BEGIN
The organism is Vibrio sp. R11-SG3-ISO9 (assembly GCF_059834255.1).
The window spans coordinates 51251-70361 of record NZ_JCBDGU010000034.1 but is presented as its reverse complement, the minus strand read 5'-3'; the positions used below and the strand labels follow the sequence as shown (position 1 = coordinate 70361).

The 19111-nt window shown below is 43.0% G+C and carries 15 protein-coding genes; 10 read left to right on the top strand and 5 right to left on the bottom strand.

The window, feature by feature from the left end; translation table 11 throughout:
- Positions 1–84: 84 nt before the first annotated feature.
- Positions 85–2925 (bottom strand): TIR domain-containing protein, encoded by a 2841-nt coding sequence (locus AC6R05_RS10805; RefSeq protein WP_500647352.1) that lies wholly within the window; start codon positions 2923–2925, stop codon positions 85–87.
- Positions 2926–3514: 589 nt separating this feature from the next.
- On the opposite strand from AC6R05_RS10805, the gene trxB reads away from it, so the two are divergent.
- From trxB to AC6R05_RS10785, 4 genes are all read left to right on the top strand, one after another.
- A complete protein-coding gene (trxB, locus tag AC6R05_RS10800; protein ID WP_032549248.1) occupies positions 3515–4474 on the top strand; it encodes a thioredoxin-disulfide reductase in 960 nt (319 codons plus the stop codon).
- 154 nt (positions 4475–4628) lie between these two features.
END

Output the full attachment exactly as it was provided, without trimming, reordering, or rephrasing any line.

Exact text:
The organism is Vibrio sp. R11-SG3-ISO9 (assembly GCF_059834255.1).
The window spans coordinates 51251-70361 of record NZ_JCBDGU010000034.1 but is presented as its reverse complement, the minus strand read 5'-3'; the positions used below and the strand labels follow the sequence as shown (position 1 = coordinate 70361).

The 19111-nt window shown below is 43.0% G+C and carries 15 protein-coding genes; 10 read left to right on the top strand and 5 right to left on the bottom strand.

The window, feature by feature from the left end; translation table 11 throughout:
- Positions 1–84: 84 nt before the first annotated feature.
- Positions 85–2925 (bottom strand): TIR domain-containing protein, encoded by a 2841-nt coding sequence (locus AC6R05_RS10805; RefSeq protein WP_500647352.1) that lies wholly within the window; start codon positions 2923–2925, stop codon positions 85–87.
- Positions 2926–3514: 589 nt separating this feature from the next.
- On the opposite strand from AC6R05_RS10805, the gene trxB reads away from it, so the two are divergent.
- From trxB to AC6R05_RS10785, 4 genes are all read left to right on the top strand, one after another.
- A complete protein-coding gene (trxB, locus tag AC6R05_RS10800; protein ID WP_032549248.1) occupies positions 3515–4474 on the top strand; it encodes a thioredoxin-disulfide reductase in 960 nt (319 codons plus the stop codon).
- 154 nt (positions 4475–4628) lie between these two features.